“We are coordinating with the trustee to do things that we all think are right on behalf of the public,” Moldenhauer said. “Nothing is gonna happen overnight, but people just need to understand that we are working every day on this property and others so that… the outcome of land management activities is something that will benefit the public for years to come.”
Moldenhauer stresses that thinning the trees of the park will allow for more species to thrive together in the same environment, as sunlight will be able to reach the normally-shaded species on the forest floor.
“When you have sunlight hitting the forest floor, suddenly those resources are available to different types of plants and often what happens is… you get grasses coming up, you get a lot of shrubs coming up and so when you have more diverse plant communities you have more diverse wildlife and so the benefits are really important to understand as part of this,” he said.
This motive is all part of the bigger problem of what Moldenhauer describes as “stem exclusion,” or the close proximity of trees leading them to outcompete each other for resources.
The possibility of forest fires is also a main motive for the thinning in Laurel Hill. With all of the pine needles and vines remaining at the tops of the trees, this adds fuel to a potential for a forest fire that could spread from the ground to the tops of the trees, causing catastrophic damage.
“The whole objective is to try to keep the fire at ground level. Now we may not ever be able to burn Laurel Hill, but that doesn’t mean we shouldn’t try to manage it in case a fire happens,” Moldenhauer said.
These fires along with other natural processes would normally be limiting the number of trees in a specific area of the park.
“Now we have to selectively remove trees when fires would normally be doing that,” said Mrs. Herbert.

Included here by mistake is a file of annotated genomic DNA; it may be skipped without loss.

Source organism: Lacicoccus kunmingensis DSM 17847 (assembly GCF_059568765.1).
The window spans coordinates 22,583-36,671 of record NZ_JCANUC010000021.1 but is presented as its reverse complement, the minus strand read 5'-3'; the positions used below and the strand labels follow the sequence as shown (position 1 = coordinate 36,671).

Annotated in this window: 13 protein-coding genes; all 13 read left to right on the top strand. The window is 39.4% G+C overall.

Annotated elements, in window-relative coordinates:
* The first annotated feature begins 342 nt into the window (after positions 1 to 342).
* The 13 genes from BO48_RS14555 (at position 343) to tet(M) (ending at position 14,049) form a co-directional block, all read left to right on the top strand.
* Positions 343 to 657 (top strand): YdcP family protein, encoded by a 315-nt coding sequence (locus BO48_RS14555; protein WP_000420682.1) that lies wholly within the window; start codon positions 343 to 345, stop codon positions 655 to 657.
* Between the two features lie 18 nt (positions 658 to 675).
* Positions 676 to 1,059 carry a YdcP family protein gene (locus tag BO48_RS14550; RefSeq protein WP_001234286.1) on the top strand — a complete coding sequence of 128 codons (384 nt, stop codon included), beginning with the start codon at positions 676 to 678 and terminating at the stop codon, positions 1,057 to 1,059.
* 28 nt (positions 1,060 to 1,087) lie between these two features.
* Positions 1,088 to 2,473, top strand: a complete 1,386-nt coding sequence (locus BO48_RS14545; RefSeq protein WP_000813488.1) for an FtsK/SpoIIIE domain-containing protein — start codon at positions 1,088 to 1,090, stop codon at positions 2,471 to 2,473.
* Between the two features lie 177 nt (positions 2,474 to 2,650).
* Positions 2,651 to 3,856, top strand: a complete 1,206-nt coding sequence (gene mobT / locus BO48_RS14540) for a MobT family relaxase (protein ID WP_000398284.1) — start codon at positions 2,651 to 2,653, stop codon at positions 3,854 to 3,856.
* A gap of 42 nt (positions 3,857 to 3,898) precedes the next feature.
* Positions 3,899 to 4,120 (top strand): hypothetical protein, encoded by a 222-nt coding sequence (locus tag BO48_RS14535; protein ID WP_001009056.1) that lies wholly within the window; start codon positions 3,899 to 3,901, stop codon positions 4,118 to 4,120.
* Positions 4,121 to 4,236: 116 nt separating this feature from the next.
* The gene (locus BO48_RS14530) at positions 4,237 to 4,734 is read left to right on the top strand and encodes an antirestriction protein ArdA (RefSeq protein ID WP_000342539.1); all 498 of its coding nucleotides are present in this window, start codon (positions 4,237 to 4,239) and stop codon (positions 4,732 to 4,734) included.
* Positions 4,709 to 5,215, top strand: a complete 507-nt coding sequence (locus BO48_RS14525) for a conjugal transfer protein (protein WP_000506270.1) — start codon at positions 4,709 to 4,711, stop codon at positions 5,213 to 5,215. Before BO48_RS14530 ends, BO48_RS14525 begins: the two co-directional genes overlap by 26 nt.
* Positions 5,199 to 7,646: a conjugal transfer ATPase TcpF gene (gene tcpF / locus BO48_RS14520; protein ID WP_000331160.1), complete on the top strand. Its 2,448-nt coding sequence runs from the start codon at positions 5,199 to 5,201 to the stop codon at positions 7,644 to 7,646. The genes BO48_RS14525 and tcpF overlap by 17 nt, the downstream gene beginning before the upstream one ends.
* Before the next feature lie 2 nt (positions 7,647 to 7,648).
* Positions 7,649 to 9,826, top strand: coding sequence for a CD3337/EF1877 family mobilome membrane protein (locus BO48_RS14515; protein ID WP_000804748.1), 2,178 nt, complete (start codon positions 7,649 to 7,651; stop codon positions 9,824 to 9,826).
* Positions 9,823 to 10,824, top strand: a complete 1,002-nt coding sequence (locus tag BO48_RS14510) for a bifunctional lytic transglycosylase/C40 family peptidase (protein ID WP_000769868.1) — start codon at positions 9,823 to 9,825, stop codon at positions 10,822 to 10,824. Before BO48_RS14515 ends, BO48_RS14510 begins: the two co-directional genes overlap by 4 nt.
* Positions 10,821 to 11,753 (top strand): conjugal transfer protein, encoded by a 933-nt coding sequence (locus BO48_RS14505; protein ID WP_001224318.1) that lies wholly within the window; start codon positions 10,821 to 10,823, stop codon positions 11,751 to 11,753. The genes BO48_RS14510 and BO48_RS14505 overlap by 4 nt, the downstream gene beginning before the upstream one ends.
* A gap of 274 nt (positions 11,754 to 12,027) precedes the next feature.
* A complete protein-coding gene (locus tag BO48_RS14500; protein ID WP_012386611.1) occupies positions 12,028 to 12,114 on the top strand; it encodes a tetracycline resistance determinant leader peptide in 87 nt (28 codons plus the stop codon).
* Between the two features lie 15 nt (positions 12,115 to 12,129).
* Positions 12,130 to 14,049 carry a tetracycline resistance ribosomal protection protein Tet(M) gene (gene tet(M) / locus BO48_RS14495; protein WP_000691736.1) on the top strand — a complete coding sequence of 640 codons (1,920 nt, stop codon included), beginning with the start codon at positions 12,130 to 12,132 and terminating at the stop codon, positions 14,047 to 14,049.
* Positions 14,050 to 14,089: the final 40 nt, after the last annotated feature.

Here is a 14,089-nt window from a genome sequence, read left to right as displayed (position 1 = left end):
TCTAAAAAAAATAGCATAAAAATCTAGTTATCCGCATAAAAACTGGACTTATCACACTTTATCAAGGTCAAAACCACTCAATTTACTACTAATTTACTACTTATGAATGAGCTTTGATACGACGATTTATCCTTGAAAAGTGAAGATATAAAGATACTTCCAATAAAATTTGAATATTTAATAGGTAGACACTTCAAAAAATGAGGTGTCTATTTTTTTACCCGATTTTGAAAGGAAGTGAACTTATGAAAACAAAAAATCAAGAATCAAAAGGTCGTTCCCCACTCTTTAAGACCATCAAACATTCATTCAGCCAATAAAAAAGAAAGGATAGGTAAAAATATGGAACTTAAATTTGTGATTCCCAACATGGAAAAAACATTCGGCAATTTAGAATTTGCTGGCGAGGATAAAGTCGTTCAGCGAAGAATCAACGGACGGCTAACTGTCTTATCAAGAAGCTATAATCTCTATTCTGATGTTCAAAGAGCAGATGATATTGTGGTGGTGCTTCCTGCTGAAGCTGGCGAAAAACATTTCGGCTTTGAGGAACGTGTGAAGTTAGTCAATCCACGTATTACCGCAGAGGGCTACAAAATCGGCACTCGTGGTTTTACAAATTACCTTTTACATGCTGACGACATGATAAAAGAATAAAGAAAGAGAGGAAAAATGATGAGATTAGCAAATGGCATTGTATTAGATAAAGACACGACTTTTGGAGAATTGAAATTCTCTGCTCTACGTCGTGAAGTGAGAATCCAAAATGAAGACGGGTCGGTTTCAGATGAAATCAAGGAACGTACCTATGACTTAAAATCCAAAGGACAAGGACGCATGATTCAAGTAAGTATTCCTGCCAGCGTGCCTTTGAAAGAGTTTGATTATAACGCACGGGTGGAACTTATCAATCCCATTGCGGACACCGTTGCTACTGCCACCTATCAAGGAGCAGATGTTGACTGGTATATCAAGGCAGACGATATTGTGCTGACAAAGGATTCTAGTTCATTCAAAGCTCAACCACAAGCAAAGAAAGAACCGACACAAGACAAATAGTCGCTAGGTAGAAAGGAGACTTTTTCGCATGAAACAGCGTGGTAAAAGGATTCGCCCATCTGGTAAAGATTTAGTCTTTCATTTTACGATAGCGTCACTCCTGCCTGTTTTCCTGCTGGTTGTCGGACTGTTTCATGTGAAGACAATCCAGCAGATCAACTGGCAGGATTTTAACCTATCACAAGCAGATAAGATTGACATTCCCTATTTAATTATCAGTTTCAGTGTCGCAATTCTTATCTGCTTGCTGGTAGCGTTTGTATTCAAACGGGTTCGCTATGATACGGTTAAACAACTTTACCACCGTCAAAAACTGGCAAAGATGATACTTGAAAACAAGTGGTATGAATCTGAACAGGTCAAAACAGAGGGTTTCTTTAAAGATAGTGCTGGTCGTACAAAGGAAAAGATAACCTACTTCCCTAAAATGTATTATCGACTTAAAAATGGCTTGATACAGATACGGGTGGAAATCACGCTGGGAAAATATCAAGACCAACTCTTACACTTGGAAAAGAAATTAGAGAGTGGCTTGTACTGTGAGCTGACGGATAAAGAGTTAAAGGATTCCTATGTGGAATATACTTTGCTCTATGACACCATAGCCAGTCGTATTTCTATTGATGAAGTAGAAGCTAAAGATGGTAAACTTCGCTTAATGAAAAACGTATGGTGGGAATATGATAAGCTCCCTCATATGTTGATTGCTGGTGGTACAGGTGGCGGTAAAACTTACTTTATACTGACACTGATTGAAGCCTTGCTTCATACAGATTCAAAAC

Even with the Parks and Recreation Commission’s reasons for active land management in the park, residents in the area still have to witness the stripping of trees. Moldenhauer hopes people understand the long-term benefits of this process and how important forestry is to South Carolina’s economy.
“These things, although they might look ugly, they can interrupt peoples schedules, and so forth, they do create jobs and the jobs are cumulative” Moldenhauer said.
Another goal of Moldenhauer is to passively educate the public about the importance of active land management, and make parts of the process easily understood by the public.
“What we are trying to do is hopefully with the next phase of thinning we’re gonna create a way for people to interact with land management,” Moldenhauer said. “It will involve some new trails, it will involve some planting and replanting, and it will involve converting some blocks… of pine forest to different plant communities.”
Although the sight of the tree thinning can be jarring at first to civilians, the efforts of the CCPRC to address concerns aim to help general understanding of the process.
“I think that if it’s being managed correctly and being put to good use… then it could potentially be turned into a good thing, but I’d like to see now that that land is gone, what other land are they going to try and preserve,” said Evans.
Land management is not the same thing as construction, and this is something that Moldenhauer truly wants the public to understand about the activities in Laurel Hill Park.
“Look at what you’re not getting,” said Moldenhauer, “You’re not getting another neighborhood. You still have a park, we just need people to understand why it can be a good thing.”